Yeah, and then you are hit with the fear that if you actually start to admit that it is good, you are going to come off as some arrogant blowhard, lol. This is honestly where a lot of my actual work with writing goes into, looking at God and allowing him into the underlying cause of the feelings.
Oh, yes! I totally get that too XD And whenever I’m writing out of my comfort zone (Literally all the time) I constantly think “Whatever made me believe I could do this? I can’t write about this!”
I have never head of that phrase before, what does it mean, exactly? Also, sounds like you do/work on a lot of outlining, I’m honestly more of a pantser (is that how you spell it?), and if so, what is your process for that?
(Yep, that’s how you spell it! Whenever I use that term to non-writers they always look at me like ?:/ XD)
Oh, Save the Cat is an outlining method developed by Blake Snyder for screenwriting. It’s since been adapted for novels as well. (They also call it the ‘Blake Snyder beat sheet) It’s a variation on the three-act structure, but it’s a bit looser since there are only fifteen points you need to hit, even though there are guidelines for what needs to happen in-between. That’s what I use for outlining.
(There’s a really good book about it, I use the “Save the Cat! Writes a Novel” book. It’s great and I still use it for reference every time I outline)
I actually improvised the last half of my first book, since my initial outline was a useless mess. (And I ended up changing a lot!) I generally don’t enjoy improvising, it just doesn’t work for me, but it’s cool that it does for you! It’s definitely a valid method, it just doesn’t work for me personally XD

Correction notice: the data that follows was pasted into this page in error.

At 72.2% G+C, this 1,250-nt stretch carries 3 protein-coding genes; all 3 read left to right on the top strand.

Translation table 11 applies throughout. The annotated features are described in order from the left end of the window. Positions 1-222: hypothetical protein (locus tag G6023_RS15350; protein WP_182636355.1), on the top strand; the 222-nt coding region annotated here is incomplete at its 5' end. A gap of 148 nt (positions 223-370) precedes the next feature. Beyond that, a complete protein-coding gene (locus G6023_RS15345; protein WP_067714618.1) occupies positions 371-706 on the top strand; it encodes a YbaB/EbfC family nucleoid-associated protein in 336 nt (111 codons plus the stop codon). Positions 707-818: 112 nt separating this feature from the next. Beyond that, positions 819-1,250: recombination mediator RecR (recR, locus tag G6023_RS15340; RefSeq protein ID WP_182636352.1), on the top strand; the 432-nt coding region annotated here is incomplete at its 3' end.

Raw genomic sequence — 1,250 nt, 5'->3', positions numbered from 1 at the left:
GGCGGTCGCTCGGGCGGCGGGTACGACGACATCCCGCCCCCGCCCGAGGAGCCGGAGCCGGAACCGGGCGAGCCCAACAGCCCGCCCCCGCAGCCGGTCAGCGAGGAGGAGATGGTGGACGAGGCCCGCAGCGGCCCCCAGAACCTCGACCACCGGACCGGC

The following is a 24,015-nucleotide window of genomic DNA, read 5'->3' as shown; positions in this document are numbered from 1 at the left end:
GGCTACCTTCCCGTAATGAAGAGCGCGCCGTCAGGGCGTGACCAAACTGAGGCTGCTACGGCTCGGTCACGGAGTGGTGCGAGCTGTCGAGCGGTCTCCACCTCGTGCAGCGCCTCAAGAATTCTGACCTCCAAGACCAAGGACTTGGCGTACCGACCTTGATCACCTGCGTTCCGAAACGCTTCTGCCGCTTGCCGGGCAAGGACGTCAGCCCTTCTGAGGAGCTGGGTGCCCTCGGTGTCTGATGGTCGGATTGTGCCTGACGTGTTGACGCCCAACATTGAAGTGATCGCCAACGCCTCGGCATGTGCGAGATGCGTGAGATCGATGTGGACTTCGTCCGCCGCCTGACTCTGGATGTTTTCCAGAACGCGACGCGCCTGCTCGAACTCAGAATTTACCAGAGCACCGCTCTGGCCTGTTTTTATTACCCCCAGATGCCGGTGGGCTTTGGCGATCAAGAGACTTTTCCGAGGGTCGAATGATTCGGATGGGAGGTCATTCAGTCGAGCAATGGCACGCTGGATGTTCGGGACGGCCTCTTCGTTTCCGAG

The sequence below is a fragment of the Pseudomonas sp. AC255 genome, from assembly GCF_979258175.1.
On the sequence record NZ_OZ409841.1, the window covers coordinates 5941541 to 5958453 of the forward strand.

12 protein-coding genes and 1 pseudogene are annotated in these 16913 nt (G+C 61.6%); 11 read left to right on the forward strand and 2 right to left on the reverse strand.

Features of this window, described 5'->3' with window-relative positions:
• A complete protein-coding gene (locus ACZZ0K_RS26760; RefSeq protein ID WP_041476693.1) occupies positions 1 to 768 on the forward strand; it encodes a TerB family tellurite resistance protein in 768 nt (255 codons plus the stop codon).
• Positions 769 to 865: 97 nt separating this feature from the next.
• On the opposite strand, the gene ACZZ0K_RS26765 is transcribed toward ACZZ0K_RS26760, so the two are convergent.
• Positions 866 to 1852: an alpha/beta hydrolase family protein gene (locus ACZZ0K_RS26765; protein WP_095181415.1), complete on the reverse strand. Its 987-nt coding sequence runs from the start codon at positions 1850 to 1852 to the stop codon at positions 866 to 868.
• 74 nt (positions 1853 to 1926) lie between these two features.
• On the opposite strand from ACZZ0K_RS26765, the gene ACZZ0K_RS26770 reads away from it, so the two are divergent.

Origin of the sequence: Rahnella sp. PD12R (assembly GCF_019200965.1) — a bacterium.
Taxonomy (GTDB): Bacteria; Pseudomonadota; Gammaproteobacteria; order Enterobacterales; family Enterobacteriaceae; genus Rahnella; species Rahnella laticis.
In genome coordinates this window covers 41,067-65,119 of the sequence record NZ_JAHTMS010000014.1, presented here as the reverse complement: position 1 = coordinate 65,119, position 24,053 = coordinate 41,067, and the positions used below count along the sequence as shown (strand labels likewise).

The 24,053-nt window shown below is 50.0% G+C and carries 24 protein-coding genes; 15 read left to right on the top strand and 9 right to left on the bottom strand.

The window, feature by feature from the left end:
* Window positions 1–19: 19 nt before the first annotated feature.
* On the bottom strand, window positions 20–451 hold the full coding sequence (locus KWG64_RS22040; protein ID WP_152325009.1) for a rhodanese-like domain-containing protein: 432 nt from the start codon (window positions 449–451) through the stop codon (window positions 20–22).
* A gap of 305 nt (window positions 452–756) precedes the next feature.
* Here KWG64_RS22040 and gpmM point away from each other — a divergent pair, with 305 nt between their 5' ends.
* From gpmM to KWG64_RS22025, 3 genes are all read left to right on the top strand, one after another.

My process for outlining is that I use the fifteen plot points and roughly decide what needs to happen with each one. That sounds simple but it usually involves a lot of dead-ends, brainstorming, and frustration. I usually just start with the catalyst that launches the character into the story, pick a midpoint, (Often a plot twist) and decide on the low point. From there it’s easier to figure out the other points. And if I happen to have two storylines, I do that twice.
I often still have big blank spaces when I start writing, but they come to me while I’m working on it.
I also plot out the major character arcs and work them into the plot. When I have both together, I’ll usually have 75% of the chapters loosely outlined. The rest… ehhh… I deal with it when I have to XD (I’m actually completely missing a climax on my second book XD I have a very, very loose idea of what needs to happen, but that’s all XD)
You know, if you would like some feedback, I would be interested in reading some of what you have written.